Metabolic syndrome and aerobic fitness in patients with first-episode schizophrenia, including a 1-year follow-up

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Objective: To compare the prevalence of metabolic syndrome (MetS) and metabolic abnormalities in patients with first-episode schizophrenia (FES) with sex-and age-matched healthy controls; to investigate changes in MetS during 1 year of treatment; and to investigate predictors of MetS.

Methods: Patients with FES (N=99) and healthy controls (N=50) were included in the study. MetS was defined according to IDF based on waist circumference (WC), blood pressure (BP), triglycerides (TG), high-density lipoprotein (HDL), and fasting-glucose. Data on physical activity, aerobic fitness, smoking, and dietary habits, sleeping disturbances, psychopathology and psychotropic medication were also obtained. Patients were assessed at baseline and at 1 year follow-up.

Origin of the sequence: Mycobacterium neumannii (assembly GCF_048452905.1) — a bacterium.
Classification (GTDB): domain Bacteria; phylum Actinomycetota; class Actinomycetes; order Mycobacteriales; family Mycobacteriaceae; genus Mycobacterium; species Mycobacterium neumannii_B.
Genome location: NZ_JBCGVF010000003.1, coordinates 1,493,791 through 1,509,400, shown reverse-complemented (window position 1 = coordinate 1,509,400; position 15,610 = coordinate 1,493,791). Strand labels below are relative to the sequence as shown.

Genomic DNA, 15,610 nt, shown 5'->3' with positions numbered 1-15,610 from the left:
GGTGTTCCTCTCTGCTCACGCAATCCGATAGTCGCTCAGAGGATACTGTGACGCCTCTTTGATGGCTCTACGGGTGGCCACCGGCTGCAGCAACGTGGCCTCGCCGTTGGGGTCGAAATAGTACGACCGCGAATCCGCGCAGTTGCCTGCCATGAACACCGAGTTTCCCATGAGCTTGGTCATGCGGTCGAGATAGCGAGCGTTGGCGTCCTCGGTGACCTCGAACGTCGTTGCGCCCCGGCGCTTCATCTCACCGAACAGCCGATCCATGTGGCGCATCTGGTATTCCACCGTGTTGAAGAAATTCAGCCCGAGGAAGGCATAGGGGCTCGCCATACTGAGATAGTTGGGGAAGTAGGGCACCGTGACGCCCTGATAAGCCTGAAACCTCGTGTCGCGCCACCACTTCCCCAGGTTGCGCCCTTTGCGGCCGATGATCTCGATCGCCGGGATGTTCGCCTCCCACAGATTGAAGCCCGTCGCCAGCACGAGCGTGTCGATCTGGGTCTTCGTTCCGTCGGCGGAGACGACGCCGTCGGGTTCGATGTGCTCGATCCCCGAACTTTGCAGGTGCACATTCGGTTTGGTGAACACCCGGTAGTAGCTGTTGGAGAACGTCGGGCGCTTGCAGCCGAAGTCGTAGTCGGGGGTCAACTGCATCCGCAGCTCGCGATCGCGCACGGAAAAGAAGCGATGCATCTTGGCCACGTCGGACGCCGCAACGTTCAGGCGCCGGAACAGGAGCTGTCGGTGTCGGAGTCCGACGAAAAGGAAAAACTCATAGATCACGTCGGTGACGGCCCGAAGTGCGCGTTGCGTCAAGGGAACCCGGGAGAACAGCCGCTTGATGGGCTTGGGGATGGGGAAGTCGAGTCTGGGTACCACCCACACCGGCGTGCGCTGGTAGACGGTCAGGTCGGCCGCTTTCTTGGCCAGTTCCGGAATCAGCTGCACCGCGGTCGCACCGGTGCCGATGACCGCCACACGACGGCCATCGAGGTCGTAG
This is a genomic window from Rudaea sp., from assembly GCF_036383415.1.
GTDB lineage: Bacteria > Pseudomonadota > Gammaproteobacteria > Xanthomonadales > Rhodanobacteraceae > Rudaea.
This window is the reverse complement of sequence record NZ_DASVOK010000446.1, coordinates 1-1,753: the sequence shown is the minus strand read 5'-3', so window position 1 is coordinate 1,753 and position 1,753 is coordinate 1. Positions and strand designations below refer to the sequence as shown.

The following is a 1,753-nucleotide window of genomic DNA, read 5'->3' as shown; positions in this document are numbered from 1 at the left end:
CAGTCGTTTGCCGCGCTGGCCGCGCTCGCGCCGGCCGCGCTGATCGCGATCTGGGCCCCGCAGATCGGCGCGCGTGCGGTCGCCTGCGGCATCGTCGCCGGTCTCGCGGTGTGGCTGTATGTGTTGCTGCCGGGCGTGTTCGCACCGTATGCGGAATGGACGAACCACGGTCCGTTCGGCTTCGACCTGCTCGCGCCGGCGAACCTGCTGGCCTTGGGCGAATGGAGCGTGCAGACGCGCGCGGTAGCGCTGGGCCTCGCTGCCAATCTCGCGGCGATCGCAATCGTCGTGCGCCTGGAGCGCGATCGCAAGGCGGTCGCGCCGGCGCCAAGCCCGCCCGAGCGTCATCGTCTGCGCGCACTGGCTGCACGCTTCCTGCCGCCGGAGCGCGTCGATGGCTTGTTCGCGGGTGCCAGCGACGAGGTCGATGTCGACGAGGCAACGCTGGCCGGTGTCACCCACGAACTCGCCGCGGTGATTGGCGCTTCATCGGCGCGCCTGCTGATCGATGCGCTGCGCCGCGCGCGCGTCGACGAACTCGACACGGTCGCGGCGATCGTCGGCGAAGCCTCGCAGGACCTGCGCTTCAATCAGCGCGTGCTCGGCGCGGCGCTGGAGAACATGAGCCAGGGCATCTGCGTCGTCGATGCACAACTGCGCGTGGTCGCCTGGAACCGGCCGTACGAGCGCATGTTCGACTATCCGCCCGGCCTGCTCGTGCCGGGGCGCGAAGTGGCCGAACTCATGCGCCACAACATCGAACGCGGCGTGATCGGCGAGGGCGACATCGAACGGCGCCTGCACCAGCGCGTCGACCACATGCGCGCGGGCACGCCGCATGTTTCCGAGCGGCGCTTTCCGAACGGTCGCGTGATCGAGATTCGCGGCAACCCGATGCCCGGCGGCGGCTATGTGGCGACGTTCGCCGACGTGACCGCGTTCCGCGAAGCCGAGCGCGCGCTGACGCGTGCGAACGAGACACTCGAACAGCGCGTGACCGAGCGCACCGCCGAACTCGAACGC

Results: Compared with healthy controls patients with FES had a higher baseline prevalence of MetS (p = .07), and metabolic abnormalities: WC (p <.01), TG (p <.01), HDL (p = .017), and fasting glucose (p = .04). Patients with FES had significantly increased prevalence of MetS (p = .03), WC (p = .04), and TG (p = .01) during the study period. Antipsychotics and low physical activity were significantly correlated with the increase in metabolic abnormalities. In multivariate analyses low aerobic fitness was the most consistent and significant predictor of metabolic abnormalities and MetS.

Conclusion: MetS and metabolic abnormalities are highly prevalent in patients with FES, and both increase significantly during 1 year of treatment. Apart from confirming the metabolic adverse effects of antipsychotics, our study highlights that low aerobic fitness is a significant risk factor for MetS. Promoting a healthier lifestyle should be part of psychiatric treatment and rehabilitation. (C) 2015 Elsevier B.V. All rights reserved.

TidsskriftSchizophrenia Research
Sider (fra-til)381-387
Antal sider7
StatusUdgivet - okt. 2015

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